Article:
Today, 15 September 2017, the UN General Assembly voted by 113 to 21 to include a supplementary item entitled “The Responsibility to Protect and the prevention of genocide, war crimes, ethnic cleansing and crimes against humanity” on the Formal Agenda for its 72nd session. The Global Centre for the Responsibility to Protect commends the General Assembly for this decision and for embracing a substantive discussion on the norm of the Responsibility to Protect (R2P). We would also like to congratulate Australia and Ghana for their leadership of this initiative.
Following the January 2009 publication of the first UN Secretary-General’s report on R2P, UN member states conducted the first and only formal UN General Assembly debate on R2P. The General Assembly then decided to continue the consideration of R2P through annual informal interactive dialogues. Since 2010 the General Assembly has held eight such dialogues during which 120 member states have shared their positions on R2P.
Throughout the past eight years member states have continued efforts to build consensus around R2P, trying to narrow the gap between conceptual progress and meaningful preventive action. Supporters of the norm, as well as those member states with enduring concerns, have regularly called for the General Assembly to hold formal debates on R2P. Most recently, during the eighth informal interactive dialogue on R2P on 6 September, at least 56 member states supported the inclusion of R2P on the General Assembly’s Formal Agenda.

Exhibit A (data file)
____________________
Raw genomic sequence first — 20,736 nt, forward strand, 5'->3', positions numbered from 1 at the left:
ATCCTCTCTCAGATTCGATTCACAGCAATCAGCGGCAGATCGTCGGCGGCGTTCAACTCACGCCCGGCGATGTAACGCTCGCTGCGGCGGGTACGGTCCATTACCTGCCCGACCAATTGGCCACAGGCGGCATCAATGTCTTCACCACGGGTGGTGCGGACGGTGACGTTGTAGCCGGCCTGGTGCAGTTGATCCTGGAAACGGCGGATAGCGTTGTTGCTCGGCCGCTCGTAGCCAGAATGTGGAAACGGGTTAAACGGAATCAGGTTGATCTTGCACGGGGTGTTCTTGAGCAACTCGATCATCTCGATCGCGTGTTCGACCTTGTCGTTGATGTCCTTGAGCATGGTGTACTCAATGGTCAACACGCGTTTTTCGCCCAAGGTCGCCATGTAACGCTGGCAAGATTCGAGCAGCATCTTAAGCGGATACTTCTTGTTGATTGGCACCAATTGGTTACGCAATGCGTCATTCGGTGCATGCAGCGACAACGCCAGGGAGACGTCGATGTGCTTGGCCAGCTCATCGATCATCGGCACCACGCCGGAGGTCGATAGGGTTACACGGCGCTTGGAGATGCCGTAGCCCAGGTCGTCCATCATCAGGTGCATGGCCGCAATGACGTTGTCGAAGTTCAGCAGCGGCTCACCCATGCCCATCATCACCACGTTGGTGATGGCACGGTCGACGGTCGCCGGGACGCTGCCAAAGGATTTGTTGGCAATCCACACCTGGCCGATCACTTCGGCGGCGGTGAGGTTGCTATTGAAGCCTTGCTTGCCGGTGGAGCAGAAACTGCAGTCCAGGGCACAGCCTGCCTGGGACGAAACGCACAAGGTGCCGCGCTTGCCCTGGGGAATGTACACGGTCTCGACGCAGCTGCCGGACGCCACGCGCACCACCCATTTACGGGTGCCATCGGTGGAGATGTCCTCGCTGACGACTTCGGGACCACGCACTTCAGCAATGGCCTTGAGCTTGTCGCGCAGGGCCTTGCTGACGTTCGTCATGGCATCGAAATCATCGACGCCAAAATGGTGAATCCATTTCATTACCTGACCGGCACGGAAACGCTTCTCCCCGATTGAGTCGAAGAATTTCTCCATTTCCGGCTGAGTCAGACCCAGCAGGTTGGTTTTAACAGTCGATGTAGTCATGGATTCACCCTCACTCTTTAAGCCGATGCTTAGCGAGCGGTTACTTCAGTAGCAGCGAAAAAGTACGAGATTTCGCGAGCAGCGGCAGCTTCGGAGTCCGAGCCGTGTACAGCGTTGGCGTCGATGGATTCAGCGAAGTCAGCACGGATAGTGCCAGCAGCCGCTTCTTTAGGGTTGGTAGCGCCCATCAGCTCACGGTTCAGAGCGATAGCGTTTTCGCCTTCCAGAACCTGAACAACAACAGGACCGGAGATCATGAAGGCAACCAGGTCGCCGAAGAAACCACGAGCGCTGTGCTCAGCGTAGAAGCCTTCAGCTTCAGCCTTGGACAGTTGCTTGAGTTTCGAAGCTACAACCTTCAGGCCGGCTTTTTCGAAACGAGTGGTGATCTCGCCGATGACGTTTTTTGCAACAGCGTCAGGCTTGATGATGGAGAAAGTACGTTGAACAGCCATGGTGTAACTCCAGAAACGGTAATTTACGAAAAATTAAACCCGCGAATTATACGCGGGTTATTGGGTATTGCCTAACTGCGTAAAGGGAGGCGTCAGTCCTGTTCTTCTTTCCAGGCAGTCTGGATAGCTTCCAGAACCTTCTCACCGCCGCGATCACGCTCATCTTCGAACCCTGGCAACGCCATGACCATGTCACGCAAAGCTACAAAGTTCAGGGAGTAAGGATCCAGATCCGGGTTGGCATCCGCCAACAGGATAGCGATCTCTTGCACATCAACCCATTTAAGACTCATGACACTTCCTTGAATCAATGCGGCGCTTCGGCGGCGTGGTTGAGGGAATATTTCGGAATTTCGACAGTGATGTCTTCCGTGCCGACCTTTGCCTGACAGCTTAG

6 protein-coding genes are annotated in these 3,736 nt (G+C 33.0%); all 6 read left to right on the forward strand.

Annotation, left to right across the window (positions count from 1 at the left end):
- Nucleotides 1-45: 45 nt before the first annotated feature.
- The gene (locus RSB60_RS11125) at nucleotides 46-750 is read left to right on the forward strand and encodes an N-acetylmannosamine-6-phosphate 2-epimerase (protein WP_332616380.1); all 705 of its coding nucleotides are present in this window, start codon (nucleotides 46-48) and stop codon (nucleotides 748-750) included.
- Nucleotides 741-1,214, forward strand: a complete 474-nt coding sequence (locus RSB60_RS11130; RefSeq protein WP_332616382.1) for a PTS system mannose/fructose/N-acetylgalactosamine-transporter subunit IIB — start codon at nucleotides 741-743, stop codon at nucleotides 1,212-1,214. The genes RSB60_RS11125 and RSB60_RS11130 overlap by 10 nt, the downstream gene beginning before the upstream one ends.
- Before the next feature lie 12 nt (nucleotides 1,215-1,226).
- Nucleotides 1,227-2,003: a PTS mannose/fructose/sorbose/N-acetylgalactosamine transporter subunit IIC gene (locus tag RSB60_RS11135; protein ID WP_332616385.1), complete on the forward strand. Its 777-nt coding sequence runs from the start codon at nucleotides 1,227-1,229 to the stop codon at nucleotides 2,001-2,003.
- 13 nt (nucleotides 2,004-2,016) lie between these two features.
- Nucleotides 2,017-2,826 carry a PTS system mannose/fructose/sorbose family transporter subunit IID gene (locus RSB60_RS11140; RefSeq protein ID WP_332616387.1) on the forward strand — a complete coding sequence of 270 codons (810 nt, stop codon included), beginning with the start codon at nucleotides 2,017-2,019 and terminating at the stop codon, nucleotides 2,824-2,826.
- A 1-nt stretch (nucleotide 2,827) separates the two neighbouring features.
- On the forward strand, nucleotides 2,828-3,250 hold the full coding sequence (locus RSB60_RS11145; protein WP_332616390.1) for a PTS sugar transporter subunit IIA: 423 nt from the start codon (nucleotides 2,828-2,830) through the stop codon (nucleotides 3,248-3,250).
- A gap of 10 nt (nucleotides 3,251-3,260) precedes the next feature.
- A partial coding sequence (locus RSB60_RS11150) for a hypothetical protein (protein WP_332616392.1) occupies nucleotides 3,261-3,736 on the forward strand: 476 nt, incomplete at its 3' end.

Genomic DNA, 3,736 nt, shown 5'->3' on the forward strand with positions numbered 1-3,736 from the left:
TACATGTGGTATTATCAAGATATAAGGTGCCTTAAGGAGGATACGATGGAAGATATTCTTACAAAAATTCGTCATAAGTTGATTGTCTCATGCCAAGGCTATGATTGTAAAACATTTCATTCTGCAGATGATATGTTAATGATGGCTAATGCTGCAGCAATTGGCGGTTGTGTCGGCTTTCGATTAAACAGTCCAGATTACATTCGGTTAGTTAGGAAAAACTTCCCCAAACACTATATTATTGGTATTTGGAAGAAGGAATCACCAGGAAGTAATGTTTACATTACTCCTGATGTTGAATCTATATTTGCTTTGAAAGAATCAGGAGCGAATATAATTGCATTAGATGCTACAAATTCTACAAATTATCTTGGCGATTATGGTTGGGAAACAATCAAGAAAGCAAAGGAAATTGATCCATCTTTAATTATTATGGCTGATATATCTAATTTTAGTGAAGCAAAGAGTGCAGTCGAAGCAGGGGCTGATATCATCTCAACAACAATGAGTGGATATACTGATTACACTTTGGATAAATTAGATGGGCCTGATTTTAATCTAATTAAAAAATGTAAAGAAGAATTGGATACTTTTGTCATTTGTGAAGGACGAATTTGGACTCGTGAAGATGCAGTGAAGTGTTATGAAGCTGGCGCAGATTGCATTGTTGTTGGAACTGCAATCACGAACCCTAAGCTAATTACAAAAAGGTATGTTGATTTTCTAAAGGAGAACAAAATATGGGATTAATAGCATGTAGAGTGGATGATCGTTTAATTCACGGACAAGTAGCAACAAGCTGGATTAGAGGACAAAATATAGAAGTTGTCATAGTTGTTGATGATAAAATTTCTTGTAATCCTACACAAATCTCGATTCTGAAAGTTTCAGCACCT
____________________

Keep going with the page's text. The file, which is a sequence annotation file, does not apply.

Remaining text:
Despite lingering differences of opinion regarding effective implementation of R2P, it remains the most effective principle around which the international community can coalesce when vulnerable populations face the threat of genocide, war crimes, ethnic cleansing and crimes against humanity. In these times of global crisis – with 65 million people displaced by conflict, persecution and atrocities – we need fresh ideas on how states, and the international community as a whole, can uphold the principles and norms that safeguard humanity. Any General Assembly debate on R2P should involve consideration of how to strengthen adherence to international humanitarian and human rights law, and end impunity for mass atrocity crimes.
The inclusion of R2P on the Formal Agenda of the General Assembly underlines the principled commitment of the UN membership to the prevention of genocide, war crimes, crimes against humanity and ethnic cleansing. Not every state will be pleased with today’s outcome, but no state should fear a debate about how the international community should continue to turn this commitment into action and work more effectively to prevent these most conscience shocking crimes.